Whether he possesses freakishly long toes or has spent years training them to perform the complicated task of manipulating a controller, it puts a dampener on the sense of accomplishment I felt when I beat Vicar Amelia, Gehrman and company with my boring old hands.
Dark Souls 3 – level 1, no rolling, blocking or parrying
A simple if no less impressive achievement, my final entry comes from TolomeoR who successfully finished the entirety of the latest and perhaps final Soulsborne game – Dark Souls 3 – without recourse to rolling, blocking or parrying using a soul level 1 character.
With some many limitations in place, TolomeoR was only able to avoid incoming attacks by walking or running out of the way, in turn requiring a deep knowledge of the game’s enemies and some startlingly swift reflexes. But what I find most astonishing, is his decision to forgo the path of least resistance and challenge every single one of Dark Souls 3’s mandatory and optional bosses, including the outrageously difficult Nameless King – an opponent I haven’t even come close to defeating.
Understandably, a feat of this nature wasn’t straightforward. According to the man himself, it took approximately 60 hours of trial and error to complete; 15 of which were dedicated solely to conquering the game’s final boss, the daunting Soul of Cinder.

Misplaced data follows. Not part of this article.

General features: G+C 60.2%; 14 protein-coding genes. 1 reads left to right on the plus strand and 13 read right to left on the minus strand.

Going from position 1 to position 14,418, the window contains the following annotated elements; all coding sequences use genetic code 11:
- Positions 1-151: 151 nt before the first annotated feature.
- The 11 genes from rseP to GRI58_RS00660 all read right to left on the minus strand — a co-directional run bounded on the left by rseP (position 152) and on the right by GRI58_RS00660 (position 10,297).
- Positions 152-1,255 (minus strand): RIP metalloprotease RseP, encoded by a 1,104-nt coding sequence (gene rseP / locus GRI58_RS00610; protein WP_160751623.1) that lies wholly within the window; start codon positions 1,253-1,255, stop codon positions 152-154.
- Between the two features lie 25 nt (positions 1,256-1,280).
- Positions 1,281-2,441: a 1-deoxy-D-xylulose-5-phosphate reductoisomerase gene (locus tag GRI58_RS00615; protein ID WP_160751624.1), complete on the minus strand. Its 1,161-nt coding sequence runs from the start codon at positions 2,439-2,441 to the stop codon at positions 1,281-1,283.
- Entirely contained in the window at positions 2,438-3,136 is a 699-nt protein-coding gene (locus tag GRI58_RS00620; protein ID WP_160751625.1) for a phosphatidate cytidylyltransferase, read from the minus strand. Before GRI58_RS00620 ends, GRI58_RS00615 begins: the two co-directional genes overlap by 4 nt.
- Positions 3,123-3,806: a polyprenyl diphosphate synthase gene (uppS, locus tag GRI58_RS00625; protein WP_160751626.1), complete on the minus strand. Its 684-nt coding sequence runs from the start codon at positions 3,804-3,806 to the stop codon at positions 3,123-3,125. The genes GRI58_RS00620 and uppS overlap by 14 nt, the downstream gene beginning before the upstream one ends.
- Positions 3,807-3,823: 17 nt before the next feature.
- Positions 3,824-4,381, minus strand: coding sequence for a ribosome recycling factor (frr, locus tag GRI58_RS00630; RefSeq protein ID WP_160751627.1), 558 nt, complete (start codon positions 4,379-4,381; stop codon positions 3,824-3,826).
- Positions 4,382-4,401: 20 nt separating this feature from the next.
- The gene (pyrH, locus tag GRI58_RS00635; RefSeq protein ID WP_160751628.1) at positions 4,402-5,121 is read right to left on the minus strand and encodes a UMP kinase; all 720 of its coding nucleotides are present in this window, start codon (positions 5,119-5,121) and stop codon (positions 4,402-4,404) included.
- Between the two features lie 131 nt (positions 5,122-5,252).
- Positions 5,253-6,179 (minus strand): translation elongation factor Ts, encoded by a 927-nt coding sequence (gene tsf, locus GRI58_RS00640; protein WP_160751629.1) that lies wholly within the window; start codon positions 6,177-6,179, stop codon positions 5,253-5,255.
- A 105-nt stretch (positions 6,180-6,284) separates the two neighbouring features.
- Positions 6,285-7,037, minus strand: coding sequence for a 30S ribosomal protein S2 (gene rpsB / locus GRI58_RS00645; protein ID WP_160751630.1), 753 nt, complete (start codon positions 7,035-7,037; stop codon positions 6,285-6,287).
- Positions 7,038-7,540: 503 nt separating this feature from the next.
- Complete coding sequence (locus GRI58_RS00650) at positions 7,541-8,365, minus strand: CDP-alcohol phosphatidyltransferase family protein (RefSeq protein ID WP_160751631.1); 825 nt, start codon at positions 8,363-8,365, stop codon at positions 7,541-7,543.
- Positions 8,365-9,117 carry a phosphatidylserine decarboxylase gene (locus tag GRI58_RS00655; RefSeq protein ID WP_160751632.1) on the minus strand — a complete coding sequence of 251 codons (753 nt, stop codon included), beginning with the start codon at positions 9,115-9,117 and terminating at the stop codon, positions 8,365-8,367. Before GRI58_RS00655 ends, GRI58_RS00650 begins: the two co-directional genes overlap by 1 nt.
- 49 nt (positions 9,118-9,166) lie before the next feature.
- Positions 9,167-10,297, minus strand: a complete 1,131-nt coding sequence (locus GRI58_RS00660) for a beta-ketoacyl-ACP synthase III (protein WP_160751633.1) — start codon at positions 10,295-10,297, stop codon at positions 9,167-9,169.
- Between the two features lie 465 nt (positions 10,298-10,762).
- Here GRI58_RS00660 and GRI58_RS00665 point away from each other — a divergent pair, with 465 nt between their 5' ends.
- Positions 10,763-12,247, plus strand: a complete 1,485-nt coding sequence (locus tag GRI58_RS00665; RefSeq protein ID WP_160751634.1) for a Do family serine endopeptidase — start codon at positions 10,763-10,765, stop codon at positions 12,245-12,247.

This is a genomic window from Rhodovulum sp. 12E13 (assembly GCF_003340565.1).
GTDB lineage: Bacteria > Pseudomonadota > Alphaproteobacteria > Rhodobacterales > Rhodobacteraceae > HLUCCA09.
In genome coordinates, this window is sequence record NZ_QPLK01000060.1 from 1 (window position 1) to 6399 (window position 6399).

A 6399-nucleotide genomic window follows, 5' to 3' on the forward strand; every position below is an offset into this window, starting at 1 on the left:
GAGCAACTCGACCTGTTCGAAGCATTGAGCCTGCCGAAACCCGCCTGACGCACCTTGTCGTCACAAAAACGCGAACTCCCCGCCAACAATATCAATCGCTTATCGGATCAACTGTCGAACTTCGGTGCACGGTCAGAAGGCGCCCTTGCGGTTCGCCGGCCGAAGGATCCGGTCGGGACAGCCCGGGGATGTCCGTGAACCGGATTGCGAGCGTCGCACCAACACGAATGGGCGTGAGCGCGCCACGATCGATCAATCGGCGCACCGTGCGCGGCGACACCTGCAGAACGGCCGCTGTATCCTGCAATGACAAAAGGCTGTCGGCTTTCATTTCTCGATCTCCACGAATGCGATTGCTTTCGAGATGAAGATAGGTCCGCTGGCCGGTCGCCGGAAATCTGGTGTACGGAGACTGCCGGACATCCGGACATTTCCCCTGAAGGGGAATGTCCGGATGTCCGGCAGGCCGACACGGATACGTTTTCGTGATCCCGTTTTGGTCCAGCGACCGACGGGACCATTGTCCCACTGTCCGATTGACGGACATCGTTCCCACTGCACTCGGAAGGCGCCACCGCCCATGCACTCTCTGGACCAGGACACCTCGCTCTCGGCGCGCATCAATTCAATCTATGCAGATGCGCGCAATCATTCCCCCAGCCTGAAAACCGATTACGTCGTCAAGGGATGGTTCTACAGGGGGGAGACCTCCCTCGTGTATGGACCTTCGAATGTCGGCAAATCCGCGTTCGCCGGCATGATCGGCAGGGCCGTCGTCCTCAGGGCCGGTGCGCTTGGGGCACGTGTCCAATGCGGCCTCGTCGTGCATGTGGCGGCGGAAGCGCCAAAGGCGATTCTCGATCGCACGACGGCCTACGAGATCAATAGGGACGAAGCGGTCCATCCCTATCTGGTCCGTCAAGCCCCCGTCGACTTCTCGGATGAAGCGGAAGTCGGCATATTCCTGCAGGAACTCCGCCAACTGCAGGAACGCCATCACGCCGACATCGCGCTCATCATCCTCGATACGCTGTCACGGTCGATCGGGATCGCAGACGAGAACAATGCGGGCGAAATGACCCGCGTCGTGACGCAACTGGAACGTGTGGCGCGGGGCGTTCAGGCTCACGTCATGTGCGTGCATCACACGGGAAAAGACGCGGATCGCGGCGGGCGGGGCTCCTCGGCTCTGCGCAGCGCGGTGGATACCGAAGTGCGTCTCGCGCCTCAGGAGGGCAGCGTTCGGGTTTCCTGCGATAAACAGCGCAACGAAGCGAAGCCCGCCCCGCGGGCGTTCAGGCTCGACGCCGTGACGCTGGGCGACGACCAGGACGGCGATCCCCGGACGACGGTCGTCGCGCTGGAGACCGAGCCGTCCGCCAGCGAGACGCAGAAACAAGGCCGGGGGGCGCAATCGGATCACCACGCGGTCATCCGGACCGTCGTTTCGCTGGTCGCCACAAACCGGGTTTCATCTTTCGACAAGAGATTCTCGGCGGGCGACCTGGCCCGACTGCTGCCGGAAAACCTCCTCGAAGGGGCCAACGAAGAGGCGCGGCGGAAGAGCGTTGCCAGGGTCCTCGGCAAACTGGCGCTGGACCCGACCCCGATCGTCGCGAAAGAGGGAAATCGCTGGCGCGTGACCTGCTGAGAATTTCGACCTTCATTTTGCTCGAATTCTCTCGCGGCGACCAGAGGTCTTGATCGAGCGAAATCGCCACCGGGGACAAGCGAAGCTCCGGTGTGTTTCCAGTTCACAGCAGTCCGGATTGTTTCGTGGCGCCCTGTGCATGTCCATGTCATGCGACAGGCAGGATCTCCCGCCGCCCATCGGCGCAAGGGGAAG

In future, those that enjoy ramping up the difficulty of already punishing games like the Soulsborne series will have to look to the likes of Nioh, Code Vein and The Surge, following Miyazaki’s comments on From Software’s seminal franchise last year.
According to Miyazaki, the Ringed City DLC for Dark Souls 3 marks his final foray into the fantasy universe he created, suggesting the series might be done for good. However, he did provide a glimmer of hope for fans, saying he’d be happy to pass the reins to another should anyone else one day desire to build on his outstanding work.